Tips to keep in mind to have a balanced end of the semester from Donna Emmanuel (Donna.Emmanuel@unt.edu)
As faculty at a Tier One Research Institution, many of us have multiple tasks and projects that are spinning in our heads, much like the big blades of the wind turbines by Apogee Stadium. From trying to keep our courses fresh, to new course preparations, to writing recommendation letters, to applying for and managing grants, and multiple research projects, it can get a tad crazy sometimes! Well, maybe most of the time! How can we determine when working too hard or trying to focus on the deadlines we are faced with are detrimental to us, both professionally and personally? What are the issues that might impede our productivity and our well-being? What other strategies might we consider that, at first glance, might be counterintuitive?
Of course, time is the biggest factor: however, if we do not MAKE the time to take care of ourselves, we will pay physical and mental prices. We must make time to exercise, eat healthy foods, and get enough sleep, or we WILL become ill. We also know that working too hard inhibits our creativity, and when attempting to come up with that innovative, fresh idea, we rely on creative thinking to make things happen. Adam Grant, in his 2016 Ted Talk, noted an unusual habit of original and creative thinkers – moderate procrastination. From his research, he noted that there are three types of individuals – those that are so busy goofing off that when the deadline arrives, they have no new ideas to use. Then there are people who race in anxiously, frenzied, to get a head start on a task and complete it quickly to get it off their to-do list (procrastinators!). Then there are moderate procrastinators, those people who begin a task, but then set it aside and use that down time to incubate and consider novel ideas. In their case, even though they are putting off the completion of the task, it is still there in the back of their mind, brewing and stewing. When coming back to the task, Grant’s study showed new ideas emerged, people developed new ways of thinking about the task, and became open to new possibilities that improved the outcome.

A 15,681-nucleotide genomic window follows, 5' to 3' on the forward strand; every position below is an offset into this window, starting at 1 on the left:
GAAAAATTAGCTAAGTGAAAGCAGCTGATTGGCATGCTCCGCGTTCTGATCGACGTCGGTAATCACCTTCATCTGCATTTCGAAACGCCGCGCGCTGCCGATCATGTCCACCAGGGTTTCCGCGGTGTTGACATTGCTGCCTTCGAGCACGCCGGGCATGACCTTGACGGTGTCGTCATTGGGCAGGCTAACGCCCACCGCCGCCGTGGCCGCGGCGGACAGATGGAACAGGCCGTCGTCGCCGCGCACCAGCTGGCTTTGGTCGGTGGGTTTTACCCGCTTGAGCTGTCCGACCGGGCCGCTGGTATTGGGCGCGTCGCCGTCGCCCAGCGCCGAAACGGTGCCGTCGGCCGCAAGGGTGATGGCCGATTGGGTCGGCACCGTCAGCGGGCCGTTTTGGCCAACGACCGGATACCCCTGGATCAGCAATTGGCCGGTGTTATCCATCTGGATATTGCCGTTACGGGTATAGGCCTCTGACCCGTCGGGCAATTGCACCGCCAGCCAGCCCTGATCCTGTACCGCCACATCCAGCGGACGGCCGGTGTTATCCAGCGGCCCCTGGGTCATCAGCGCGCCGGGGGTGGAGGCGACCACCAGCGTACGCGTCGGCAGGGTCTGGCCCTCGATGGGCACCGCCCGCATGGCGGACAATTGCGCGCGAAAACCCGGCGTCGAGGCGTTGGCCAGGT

His research also showed there are two types of doubt – self-doubt and idea doubt. It is likely most of us are familiar with both! But self-doubt, the kind that says “I’m a failure, I have no good ideas,” is paralyzing, while idea doubt can lead us to consider new possibilities. We know first drafts are not our best work! Instead of doubting your ability, wrestle with the idea!
All of these are intricately tied up with fear. Fear of not getting tenured. Fear of getting bad SPOT evaluations. Fear that someone else will scoop your new thought or idea. Fear that you will not be good enough. Next month we will take a closer look at fear and how it can either stymie us or motivate us. But here are thoughts for now… 1) Make time for self-care (exercise, eat healthfully, sleep well); 2) Don’t be afraid to set a task aside, however briefly, to let your thoughts percolate a bit; 3) Don’t feel like you have to attack a task right away, completing it quickly so it’s off your plate; 3) Avoid self-doubt in lieu of idea doubt.
Productivity is highly valued in our environment, but sometimes in order to be our creative best, we might have to slow things down a bit and not be in such a rush to check items off our lists.